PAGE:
COEUR D'ALENE, Idaho — The city of Coeur d’Alene is considering a policy that would limit public comments at City Council and other meetings to residents only, as reported by our news partner, The Coeur d'Alene Press.
The proposal includes 17 rules and conditions, including that comments be restricted to agenda items only and that the public comment period be limited to 30 minutes per meeting.
Councilman Dan English supported restricting comments to city residents.
“If you choose to make your home here and invest, then there’s certain things that come along with it,” he said.
Councilwoman Christie Wood disagreed. She said if a person lives elsewhere but owns property or a business in Coeur d’Alene, or works here, an item before the council could impact them.
“I think there would be circumstances where they would want to speak to us,” she said. “So I’m not really keen on restricting that.”
The policy was reviewed by English, Wood and Amy Evans of the General Services/Public Works Committee on Monday, and will go to the other three members — Councilmembers Dan Gookin, Kiki Miller and Woody McEvers, on May 23. It could go to the City Council for discussion in June.
In recent meetings, nonresidents have shown up to comment on matters before the council. In one instance, when the council was considering accepting American Rescue Plan Act funds, many who commented did not live in the city.
In another case during public comment period, some criticized the work of an artist who was nominated to serve on the city’s arts commission.
There were a few outbursts from the audience at these meetings, which led Mayor Jim Hammond to say they had to be quiet or be removed by police.
Renata McLeod, Coeur d’Alene city clerk and Municipal Services director, said that in December 2020, staff presented a proposed policy on public comment but it was not adopted.
According to a staff report, Hammond recently requested a policy to government public comments be brought back for discussion.
“He has requested that public comment may only be offered by residents of Coeur d’Alene,” according to the report.
Hammond said Wednesday in an email that the city was considering options, "but I doubt you will see much change. We are taking it slow and have received some great input."
McLeod said in reviewing city records, no policy regarding public comments has ever been adopted.
She said following consultation with the city attorney’s office, “it is recommended that the city should have a formal policy if the city wants to impose any restrictions and/or limitations on public comment.”
There were no examples of such a policy in other communities in North Idaho, McLeod said.
“So this would be the first one,” she said.
Some conditions of the proposed policy include:
• Prior to speaking, a member of the public shall state his/her true name and address for the record. Refusal to provide the name or address shall be grounds for denying an opportunity to address council.
• Repetitive comments can be unnecessarily disruptive and unduly time-consuming. The mayor or chair may limit repetitive comments.
• Questions from the public should not be addressed by council or the commission, board or committee members without the permission of the mayor or the chair. It is not the purpose of public comment to engage in a back-and-forth exchange.
• Complaints about staff or others constitute a disruption of the orderly and fair conduct of a meeting by virtue of their irrelevance, tone, and/or manner, and will not be allowed. Complaints about city staff should be addressed privately, through either a written letter, complaint, or phone call to the city administrator.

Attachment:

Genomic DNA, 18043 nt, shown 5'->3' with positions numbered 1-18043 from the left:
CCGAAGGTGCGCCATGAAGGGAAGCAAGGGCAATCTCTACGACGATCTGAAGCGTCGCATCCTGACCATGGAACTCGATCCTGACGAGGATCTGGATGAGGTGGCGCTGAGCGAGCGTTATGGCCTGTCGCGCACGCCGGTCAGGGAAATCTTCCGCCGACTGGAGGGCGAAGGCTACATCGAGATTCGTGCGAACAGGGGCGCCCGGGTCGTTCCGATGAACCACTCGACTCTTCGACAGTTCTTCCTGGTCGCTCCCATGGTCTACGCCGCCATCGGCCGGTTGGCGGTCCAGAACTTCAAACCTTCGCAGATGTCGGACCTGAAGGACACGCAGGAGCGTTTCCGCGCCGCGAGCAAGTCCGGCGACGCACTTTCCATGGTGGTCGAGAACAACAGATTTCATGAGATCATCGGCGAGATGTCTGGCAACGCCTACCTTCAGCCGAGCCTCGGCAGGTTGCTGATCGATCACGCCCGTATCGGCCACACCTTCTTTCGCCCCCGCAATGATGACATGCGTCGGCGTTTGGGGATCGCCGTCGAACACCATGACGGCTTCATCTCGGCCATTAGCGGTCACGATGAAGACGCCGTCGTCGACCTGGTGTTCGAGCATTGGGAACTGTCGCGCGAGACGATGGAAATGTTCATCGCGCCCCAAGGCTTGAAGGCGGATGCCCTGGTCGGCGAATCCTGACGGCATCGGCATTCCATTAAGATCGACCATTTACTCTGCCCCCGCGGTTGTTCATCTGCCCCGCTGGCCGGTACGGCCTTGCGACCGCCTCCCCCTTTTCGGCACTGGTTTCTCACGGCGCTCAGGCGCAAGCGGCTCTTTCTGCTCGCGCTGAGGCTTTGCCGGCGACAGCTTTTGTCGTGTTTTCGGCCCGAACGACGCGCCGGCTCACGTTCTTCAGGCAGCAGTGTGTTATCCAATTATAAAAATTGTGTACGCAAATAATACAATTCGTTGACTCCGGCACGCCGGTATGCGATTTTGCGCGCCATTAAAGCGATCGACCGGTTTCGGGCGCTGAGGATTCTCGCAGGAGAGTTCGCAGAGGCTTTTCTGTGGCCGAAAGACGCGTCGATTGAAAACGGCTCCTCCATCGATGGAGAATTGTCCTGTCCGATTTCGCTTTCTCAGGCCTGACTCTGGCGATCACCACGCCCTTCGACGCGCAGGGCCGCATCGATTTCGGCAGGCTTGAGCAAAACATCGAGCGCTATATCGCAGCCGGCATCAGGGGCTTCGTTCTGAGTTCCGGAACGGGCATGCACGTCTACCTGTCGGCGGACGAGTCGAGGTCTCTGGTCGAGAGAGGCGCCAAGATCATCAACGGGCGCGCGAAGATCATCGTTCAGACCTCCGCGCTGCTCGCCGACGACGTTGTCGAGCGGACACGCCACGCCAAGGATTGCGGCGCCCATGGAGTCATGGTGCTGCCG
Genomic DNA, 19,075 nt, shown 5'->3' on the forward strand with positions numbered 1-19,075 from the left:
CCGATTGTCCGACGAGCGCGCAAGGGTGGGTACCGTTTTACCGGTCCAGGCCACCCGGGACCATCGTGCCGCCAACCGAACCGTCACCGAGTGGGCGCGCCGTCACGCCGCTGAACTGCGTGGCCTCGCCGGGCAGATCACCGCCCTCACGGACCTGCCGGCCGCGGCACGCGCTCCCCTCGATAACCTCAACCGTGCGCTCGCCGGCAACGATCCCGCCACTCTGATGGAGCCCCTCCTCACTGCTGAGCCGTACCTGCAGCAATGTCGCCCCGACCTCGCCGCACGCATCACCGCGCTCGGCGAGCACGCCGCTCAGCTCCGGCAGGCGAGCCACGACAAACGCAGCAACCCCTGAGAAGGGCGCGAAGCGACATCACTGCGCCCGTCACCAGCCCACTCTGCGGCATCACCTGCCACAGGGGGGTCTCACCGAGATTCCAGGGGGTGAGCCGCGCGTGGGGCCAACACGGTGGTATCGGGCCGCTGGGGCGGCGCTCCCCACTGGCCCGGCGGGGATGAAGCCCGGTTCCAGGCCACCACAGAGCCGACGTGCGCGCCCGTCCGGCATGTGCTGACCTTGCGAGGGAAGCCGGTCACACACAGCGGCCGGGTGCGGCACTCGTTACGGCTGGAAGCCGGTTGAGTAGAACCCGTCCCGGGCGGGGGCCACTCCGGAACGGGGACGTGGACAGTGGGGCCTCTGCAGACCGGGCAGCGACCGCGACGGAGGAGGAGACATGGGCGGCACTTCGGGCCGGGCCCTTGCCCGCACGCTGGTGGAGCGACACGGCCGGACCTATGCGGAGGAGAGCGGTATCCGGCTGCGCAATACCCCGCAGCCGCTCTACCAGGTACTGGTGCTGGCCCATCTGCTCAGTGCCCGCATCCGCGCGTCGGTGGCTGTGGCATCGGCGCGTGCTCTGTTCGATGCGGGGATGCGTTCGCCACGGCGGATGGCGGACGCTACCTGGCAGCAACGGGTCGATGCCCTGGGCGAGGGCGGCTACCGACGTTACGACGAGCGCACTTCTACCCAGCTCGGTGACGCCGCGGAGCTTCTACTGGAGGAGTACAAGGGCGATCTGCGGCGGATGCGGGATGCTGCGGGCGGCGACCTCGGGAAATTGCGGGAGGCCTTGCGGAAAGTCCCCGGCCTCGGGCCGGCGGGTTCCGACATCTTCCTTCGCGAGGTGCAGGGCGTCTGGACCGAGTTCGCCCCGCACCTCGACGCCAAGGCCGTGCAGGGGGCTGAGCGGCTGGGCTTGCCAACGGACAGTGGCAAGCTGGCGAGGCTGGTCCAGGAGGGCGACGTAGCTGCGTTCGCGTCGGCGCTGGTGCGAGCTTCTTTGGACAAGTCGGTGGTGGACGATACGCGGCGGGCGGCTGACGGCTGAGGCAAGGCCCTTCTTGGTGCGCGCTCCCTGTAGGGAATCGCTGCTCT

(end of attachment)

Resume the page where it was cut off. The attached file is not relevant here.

• Persons violating these rules and disrupting the meeting may be ejected from the meeting room by the mayor or chair after being given a warning.
One person commented on the city's Facebook page that "city council members are SUPPOSED to hear public comment MORE than talk amongst yourselves."
"You guys are clearly afraid of your fellow citizen otherwise you wouldn’t try to sneak this one by us."
Wood said she was not opposed to a policy on public comment but had concerns about some of the conditions such as limiting public comment to 30 minutes.
She has served for years on boards, commissions and the council, and some of their meetings stretched on for hours.
“Sometimes, it’s just that important we listen until everyone is done speaking,” she said.
Wood said keeping comments to agenda items “is reasonable” and suggested the city could have town hall meetings where people could speak on any topic.
English said a policy on public comments needed to be addressed.
“We need a bit of a rulebook,” he said.
English said he felt strongly that comments should be limited to city residents.
“We’re talking about citizenship of the city,” he said.
However, English said he struggled with limiting public comment to agenda items and said he appreciates it when people have “gotten the gumption up” to come before the council.
“At this point, I would be leaning the other way on that one,” he said.
Councilwoman Amy Evans said that a highlight of being a council member is hearing from the community via emails, phone calls and at the podium.
She had reservations about limiting comments to citizens only.
“I’d like to see it open up beyond Coeur d’Alene residents,” she said.
Evans noted that Elevate Academy North in Post Falls previously presented its vision to the Coeur d’Alene City Council.
“I don’t want to limit communication such as that,” she said.
Councilors said while public comment may be limited, people could still contact the city via emails and phone calls and request that items be placed on a council agenda.
“I don’t think that it shuts down discussion,” Wood said. “I think it helps the council focus on the business on the agenda.”
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